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Friday, April 25, 2014

Abbeville

Pledges sought for Angel Ranch benefit

With her trip to Africa just a month away, Janice Carr is hoping to gain more pledges in her attempt to climb Mount Kilimanjaro on behalf of Angel Ranch. Pledges can be made online at www.angelranch.org or by calling 234-3320. (August 11, 2010, Page 1)

Funds still available for shelters

Thanks to grants being offered by Mississippi Emergency Management Agency, finding a safe place away from tornadoes will be much easier for those who take advantage of a program that reimburses residents up to $4,000 to help build a safe storm shelter on their property. (July 26, 2010, Page 1)

More tornado sirens installed

Two of five tornado sirens planned for Lafayette County have been put in place.
The first siren was installed at the Harmontown Fire Department last week. On Tuesday, Abbeville received its siren.
“We’re going to have to do some more programming,” said Lafayette County Emergency Management coordinator David Shaw. “But they are working well.” (June 30, 2010, Page 1)

County storm victims begin to see grant money

Since an EF2 tornado ripped through Abbeville in May, more than $40,000 in funds have been approved for Lafayette County residents affected by the storm.
The Mississippi Emergency Management Agency and Federal Emergency Management Agency have approved more than $3.5 million in grants to help eligible disaster survivors in Mississippi with housing and other serious disaster-related needs. Housing assistance included funds for temporary rental payments, home repairs, support toward replacing a destroyed home, or temporary housing units such as travel trailers or mobile homes. (June 9, 2010, Page 2)

FEMA offers advice; info on keeping homes safe

The Federal Emergency Management Agency is on hand throughout the week at the Oxford Home Depot to offer suggestions on how to keep homes safe when severe weather strikes. (June 3, 2010, Page 1)

Help still available for tornado victims

After being open for two days, 18 storm victims have visited the Federal Emergency Management Agency Disaster Recovery Center in Abbeville, according to FEMA spokeswoman Renee Bafalis. About 13 have also registered for emergency relief services online, Bafalis said. Federal and state programs have been made available for those who have registered. (May 20, 2010, Page 1)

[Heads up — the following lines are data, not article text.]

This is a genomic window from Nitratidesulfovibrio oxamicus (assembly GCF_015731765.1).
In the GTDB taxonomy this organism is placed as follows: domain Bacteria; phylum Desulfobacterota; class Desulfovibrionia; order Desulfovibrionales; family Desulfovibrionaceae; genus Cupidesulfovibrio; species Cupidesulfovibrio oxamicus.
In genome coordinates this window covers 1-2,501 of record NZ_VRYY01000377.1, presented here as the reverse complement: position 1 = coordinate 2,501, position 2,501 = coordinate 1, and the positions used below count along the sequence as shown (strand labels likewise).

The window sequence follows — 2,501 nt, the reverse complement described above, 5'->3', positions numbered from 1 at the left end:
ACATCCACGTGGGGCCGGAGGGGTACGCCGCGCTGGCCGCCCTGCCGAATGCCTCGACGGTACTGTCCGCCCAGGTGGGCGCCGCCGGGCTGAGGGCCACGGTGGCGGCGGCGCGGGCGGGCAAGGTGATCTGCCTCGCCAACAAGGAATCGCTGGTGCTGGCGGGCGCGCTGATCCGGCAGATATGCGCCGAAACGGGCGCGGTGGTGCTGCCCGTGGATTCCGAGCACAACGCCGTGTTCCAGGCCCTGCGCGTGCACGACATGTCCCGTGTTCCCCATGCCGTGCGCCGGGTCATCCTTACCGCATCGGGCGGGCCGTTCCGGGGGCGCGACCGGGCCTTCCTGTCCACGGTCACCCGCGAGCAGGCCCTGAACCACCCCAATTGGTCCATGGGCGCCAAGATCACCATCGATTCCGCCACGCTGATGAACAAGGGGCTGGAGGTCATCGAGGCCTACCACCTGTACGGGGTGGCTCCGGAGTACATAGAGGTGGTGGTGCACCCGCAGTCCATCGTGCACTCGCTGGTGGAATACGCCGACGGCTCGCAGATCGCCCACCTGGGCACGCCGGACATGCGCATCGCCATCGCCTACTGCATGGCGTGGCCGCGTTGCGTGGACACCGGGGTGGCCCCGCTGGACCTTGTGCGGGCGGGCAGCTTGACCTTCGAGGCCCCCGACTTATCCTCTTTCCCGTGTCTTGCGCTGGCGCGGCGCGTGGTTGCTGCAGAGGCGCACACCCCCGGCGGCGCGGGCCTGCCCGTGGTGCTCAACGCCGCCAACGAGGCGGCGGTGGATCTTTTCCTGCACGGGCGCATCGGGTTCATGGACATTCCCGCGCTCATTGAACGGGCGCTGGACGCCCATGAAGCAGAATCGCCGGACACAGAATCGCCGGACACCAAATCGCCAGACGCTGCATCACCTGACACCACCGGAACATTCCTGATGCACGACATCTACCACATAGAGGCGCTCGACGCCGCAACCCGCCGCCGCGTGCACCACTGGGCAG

Disaster recover center to open in Abbeville

President Barack Obama has approved a federal disaster declaration for Lafayette County and five other northern Mississippi counties hit by severe weather earlier this month that killed six people, including an Abbeville woman.

A Disaster Recovery Center will be open at 8 a.m., Monday at Abbeville Baptist Church for residents to register for federal assistance.

“They need to come by and register and then they can find out what type of assistance they may be eligible for,” said Lafayette County Emergency Management Coordinator David Shaw.

Gov. Haley Barbour said Friday the declaration gives residents access to federal government assistance programs in Alcorn, Benton, Lafayette, Prentiss, Tippah and Tishomingo counties. (May 14, 2010)

MEMA, FEMA assess local tornado damage

The number of homes damaged by the F2 tornado that ripped through Abbeville early Sunday morning is higher than emergency management officials first estimated, although most of the damage is minor, Lafayette County Emergency Management Coordinator David Shaw said. (May 7, 2010, Page 2A)

Tutor family home hit, but no one injured

It lasted less than five minutes, but it felt like an eternity to the Tutor family as their home was being ripped away by a tornado early Sunday morning.

The tornado moved their home about five feet off its foundation and ripped away the 100-year-old oak trees, but everyone was safe. (May 3, 2010, Page 1A-10A)

Twister leaves death, destruction

The tornado that left one Abbeville woman dead and two homes destroyed was an EF 2 tornado, which means it was fast and powerful, according to the National Weather Service. The twister produced winds of up to 130 mph.
Two tornadoes were spawned by a supercell thunderstorm; the other hit Ashland where it killed three people. (May 3, 2010, Page 1A)

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